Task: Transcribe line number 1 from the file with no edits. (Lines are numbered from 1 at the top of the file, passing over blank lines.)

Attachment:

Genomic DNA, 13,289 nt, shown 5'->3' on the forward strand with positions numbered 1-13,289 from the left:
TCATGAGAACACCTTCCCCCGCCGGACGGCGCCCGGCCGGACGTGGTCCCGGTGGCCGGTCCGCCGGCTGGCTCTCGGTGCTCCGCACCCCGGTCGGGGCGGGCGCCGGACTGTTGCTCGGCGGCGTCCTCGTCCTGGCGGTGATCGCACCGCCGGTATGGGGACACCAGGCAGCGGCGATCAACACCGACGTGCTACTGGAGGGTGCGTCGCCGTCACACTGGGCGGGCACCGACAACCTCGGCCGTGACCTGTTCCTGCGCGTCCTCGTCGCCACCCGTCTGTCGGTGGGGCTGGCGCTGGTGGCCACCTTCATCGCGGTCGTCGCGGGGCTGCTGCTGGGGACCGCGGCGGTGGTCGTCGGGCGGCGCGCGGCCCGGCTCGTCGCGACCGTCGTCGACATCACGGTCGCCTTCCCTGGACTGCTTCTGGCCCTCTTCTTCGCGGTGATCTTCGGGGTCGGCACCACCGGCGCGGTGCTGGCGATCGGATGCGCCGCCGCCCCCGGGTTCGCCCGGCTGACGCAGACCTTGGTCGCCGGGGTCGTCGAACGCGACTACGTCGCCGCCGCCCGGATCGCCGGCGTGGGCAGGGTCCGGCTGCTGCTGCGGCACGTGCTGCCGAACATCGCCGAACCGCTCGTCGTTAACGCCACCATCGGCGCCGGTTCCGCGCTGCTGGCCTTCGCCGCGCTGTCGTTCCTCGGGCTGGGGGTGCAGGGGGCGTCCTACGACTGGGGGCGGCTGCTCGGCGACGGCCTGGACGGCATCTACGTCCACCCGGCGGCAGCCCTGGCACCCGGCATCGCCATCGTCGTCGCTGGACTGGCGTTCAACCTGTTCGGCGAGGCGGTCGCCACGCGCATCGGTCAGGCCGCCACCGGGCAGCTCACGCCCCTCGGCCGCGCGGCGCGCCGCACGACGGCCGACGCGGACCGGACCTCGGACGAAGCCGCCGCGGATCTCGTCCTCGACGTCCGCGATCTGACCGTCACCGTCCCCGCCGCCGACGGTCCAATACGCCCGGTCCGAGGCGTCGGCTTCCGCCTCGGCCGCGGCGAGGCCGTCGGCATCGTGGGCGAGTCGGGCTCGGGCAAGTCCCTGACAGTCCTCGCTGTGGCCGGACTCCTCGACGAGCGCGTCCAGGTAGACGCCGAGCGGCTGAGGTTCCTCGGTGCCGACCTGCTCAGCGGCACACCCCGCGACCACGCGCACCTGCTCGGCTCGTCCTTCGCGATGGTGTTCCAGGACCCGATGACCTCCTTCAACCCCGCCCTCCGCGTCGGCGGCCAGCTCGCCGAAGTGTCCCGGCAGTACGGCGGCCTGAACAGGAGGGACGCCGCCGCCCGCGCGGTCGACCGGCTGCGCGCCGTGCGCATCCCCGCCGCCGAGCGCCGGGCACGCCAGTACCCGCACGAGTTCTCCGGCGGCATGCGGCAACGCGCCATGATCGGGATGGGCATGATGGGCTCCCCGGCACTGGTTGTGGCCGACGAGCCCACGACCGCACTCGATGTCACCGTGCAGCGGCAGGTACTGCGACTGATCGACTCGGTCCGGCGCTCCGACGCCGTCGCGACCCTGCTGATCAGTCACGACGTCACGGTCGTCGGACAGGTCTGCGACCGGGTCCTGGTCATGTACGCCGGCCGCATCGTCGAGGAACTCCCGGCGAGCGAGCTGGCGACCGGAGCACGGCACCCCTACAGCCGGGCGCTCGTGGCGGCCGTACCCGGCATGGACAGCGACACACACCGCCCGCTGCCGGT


Genomic DNA, 13,289 nt, shown 5'->3' on the forward strand with positions numbered 1-13,289 from the left: